President Barack Obama’s high-profile, 48-hour visit to Israel and the Palestinian Authority last week appeared to end on a low-key note.
Following his rapturously received speech to Israeli students and the state dinner at President Shimon Peres’s residence the previous evening, where Mr Obama met Yityish Aynaw, the current Miss Israel, Friday began with a visit to the Yad Vashem Holocaust Memorial.
From there, Mr Obama had been scheduled to fly to Bethlehem for a tour of the Church of Nativity, accompanied by Palestinian President Mahmoud Abbas. But a freak sandstorm suddenly descended on Jerusalem, grounding his helicopter and forcing the presidential convoy to drive to Bethlehem.
The hitch caused an hour’s delay, allowing for just a quick dash through the church, followed by a few minutes’ chat with Mr Abbas and then a road trip to Ben-Gurion Airport where the farewell ceremony was drastically reduced. The president and Prime Minister Benjamin Netanyahu had yet another meeting in a cabin on the tarmac.
Only as Air Force One was rolling down the runway, taking Mr Obama to a short stop in Jordan and then back to Washington, did it emerge that during his last hour on Israeli soil he had brokered a rapprochement between Turkey and Israel, calling up Prime Minister Erdogan and handing the phone to Mr Netanyahu.
It was a significant achievement but served to highlight the fact that while the visit had been a PR success, it had not achieved much progress on any of the other burning issues. Skepticism still lingers within the Israeli establishment over whether Mr Obama is willing to go all the way to stop the Iranians getting a bomb.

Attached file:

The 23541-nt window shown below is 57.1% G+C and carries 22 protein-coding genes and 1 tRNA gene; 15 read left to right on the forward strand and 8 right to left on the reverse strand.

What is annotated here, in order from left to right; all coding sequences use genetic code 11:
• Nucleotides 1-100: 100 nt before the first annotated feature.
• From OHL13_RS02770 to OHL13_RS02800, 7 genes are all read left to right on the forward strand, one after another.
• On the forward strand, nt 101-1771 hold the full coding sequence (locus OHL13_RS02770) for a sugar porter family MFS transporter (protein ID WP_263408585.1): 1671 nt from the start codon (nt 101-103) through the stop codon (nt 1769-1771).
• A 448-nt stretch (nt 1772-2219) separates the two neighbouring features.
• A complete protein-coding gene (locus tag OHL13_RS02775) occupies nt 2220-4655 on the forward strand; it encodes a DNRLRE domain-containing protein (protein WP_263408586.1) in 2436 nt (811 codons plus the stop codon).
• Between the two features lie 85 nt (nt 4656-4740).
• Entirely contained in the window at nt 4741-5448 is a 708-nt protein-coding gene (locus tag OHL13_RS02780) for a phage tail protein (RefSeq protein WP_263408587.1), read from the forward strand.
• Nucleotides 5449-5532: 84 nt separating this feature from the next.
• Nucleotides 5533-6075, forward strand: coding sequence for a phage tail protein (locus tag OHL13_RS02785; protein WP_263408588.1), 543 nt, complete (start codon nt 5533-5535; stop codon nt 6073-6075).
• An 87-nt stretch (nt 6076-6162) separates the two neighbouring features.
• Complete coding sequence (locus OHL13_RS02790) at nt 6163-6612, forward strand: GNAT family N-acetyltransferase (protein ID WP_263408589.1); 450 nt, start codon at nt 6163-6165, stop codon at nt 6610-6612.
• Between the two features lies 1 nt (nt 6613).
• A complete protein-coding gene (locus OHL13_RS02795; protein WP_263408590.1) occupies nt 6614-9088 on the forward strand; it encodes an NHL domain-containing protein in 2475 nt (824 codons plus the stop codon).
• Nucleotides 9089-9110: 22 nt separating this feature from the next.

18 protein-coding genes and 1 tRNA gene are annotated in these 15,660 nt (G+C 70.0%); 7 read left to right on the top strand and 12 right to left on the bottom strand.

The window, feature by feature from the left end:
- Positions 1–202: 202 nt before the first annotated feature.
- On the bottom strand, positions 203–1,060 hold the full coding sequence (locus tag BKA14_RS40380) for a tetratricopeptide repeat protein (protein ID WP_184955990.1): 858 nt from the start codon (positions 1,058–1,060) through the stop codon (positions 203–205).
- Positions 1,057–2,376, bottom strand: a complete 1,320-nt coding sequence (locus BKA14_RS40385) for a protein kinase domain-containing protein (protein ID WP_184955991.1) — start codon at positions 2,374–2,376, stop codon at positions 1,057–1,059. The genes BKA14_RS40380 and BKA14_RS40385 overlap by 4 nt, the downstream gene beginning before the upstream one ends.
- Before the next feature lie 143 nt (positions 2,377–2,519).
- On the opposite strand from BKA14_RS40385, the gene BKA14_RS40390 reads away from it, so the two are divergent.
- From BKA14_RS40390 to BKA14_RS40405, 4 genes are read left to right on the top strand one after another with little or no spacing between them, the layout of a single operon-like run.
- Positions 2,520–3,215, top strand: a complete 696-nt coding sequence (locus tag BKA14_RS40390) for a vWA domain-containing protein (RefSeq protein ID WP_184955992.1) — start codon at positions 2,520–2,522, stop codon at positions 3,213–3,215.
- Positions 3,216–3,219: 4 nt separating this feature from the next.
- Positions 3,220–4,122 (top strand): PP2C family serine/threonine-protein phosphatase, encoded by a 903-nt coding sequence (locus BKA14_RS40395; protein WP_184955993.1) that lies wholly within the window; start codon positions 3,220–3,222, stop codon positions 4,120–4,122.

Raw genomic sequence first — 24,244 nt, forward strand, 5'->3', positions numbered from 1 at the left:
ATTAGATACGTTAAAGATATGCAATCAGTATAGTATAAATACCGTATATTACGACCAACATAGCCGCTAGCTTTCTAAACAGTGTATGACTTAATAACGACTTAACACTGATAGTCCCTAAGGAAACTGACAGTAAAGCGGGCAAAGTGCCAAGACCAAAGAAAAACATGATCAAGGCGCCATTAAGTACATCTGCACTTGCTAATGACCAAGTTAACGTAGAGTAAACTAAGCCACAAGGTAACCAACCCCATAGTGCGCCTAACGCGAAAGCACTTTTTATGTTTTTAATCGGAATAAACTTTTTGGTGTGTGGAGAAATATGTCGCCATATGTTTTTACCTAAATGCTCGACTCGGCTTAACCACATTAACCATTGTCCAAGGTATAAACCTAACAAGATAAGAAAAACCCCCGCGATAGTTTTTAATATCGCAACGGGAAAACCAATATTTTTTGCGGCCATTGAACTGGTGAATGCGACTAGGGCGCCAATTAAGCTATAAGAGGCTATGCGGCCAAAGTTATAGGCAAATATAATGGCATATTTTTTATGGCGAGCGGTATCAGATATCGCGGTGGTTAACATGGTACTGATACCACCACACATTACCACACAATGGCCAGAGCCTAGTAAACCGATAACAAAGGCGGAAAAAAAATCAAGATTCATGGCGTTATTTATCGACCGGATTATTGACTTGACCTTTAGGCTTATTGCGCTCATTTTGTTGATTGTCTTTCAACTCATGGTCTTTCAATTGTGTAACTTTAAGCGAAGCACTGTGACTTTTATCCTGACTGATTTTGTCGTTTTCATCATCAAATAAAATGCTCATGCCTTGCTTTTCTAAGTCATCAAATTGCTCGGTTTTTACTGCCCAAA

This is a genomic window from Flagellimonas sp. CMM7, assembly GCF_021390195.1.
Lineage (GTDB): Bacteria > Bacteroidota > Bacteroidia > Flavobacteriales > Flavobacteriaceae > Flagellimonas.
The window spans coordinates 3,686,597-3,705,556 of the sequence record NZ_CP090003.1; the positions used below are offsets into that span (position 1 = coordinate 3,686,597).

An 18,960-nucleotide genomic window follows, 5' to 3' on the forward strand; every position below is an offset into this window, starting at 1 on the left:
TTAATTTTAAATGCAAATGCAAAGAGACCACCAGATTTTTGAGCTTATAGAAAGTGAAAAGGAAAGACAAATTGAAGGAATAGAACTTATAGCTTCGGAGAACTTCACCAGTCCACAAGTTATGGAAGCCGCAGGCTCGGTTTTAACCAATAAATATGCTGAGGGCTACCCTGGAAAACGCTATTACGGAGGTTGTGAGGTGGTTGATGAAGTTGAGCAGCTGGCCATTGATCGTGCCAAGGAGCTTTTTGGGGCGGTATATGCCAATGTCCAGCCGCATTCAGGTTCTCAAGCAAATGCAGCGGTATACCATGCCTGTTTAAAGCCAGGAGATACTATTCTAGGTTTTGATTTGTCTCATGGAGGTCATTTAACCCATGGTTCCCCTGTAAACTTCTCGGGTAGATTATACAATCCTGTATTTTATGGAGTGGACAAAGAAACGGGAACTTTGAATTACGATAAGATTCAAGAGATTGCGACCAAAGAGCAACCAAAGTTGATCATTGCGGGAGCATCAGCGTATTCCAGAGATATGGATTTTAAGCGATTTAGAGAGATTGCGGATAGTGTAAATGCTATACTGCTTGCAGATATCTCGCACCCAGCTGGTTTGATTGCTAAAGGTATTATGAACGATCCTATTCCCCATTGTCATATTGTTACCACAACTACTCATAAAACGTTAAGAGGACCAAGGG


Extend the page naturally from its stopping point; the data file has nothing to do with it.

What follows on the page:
The president also appeared very hesitant on the possibility that the Syrian regime could use chemical weapons in the ongoing civil war.
Mr Netanyahu, for the first time in over two years, publicly reaffirmed his commitment to a two-state solution, twice in Mr Obama’s presence, but it did nothing to relaunch talks.
In his meetings with Mr Abbas, Mr Obama reiterated his desire for a Palestinian state and his oppostion to Israeli settlements in the West Bank but refused to agree with the Palestinian demand for a freeze on settlement building as a condition for talks.
The Palestinian public was singularly underwhelmed by the presidential visits to Ramallah and Bethlehem, where his arrival was received with either indifference or protests.
The Israeli students at Mr Obama’s Jerusalem speech greeted his call upon them to demand from their politicians brave actions on the road to peace with tumultuous applause; but the response from the Israeli government was lukewarm at best. The Prime Minister’s Office response referred only to the section of the speech on Iran, while Naftali Bennett, the newly installed Economics Minister and one of the kingmakers of the new coalition, said: “A nation cannot be considered an occupier within its own land.”
The real work is now down to Secretary of State John Kerry and his team, who remained in the region for a few extra days and plan to be back on a regular basis. The Kerry plan envisages trust-building steps including quiet Israeli agreements to “partially freeze” some settlement building and to release Palestinian prisoners.
The PA will be asked to cease from pursuing its agenda through the UN and the ICC. But whether Mr Obama’s visit succeeded in building sufficient goodwill for either side to take these steps remains unclear.